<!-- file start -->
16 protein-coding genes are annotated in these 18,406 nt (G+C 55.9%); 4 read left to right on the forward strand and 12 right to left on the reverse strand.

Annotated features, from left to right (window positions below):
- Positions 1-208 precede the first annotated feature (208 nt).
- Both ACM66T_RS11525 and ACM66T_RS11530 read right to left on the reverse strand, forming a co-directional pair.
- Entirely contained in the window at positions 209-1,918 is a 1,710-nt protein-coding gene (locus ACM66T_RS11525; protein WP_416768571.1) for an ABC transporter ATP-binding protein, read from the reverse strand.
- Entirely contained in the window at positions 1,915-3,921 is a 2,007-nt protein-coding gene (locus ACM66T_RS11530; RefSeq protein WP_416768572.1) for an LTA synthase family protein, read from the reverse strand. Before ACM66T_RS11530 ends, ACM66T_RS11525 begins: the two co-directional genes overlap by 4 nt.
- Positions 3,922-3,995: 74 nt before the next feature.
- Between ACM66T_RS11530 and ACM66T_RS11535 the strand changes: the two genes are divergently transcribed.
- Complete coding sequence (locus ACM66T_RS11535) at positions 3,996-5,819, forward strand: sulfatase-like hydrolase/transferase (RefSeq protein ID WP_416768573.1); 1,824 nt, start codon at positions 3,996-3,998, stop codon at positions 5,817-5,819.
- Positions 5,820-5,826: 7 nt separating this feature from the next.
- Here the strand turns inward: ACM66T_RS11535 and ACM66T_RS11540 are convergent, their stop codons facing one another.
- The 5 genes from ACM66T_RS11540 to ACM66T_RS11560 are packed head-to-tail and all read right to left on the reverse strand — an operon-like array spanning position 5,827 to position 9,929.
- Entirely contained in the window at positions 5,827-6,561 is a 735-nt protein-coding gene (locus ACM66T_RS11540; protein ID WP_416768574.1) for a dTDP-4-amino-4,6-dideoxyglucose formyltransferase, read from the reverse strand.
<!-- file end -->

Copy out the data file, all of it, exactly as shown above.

16 protein-coding genes are annotated in these 18,406 nt (G+C 55.9%); 4 read left to right on the forward strand and 12 right to left on the reverse strand.

Annotated features, from left to right (window positions below):
- Positions 1-208 precede the first annotated feature (208 nt).
- Both ACM66T_RS11525 and ACM66T_RS11530 read right to left on the reverse strand, forming a co-directional pair.
- Entirely contained in the window at positions 209-1,918 is a 1,710-nt protein-coding gene (locus ACM66T_RS11525; protein WP_416768571.1) for an ABC transporter ATP-binding protein, read from the reverse strand.
- Entirely contained in the window at positions 1,915-3,921 is a 2,007-nt protein-coding gene (locus ACM66T_RS11530; RefSeq protein WP_416768572.1) for an LTA synthase family protein, read from the reverse strand. Before ACM66T_RS11530 ends, ACM66T_RS11525 begins: the two co-directional genes overlap by 4 nt.
- Positions 3,922-3,995: 74 nt before the next feature.
- Between ACM66T_RS11530 and ACM66T_RS11535 the strand changes: the two genes are divergently transcribed.
- Complete coding sequence (locus ACM66T_RS11535) at positions 3,996-5,819, forward strand: sulfatase-like hydrolase/transferase (RefSeq protein ID WP_416768573.1); 1,824 nt, start codon at positions 3,996-3,998, stop codon at positions 5,817-5,819.
- Positions 5,820-5,826: 7 nt separating this feature from the next.
- Here the strand turns inward: ACM66T_RS11535 and ACM66T_RS11540 are convergent, their stop codons facing one another.
- The 5 genes from ACM66T_RS11540 to ACM66T_RS11560 are packed head-to-tail and all read right to left on the reverse strand — an operon-like array spanning position 5,827 to position 9,929.
- Entirely contained in the window at positions 5,827-6,561 is a 735-nt protein-coding gene (locus ACM66T_RS11540; protein ID WP_416768574.1) for a dTDP-4-amino-4,6-dideoxyglucose formyltransferase, read from the reverse strand.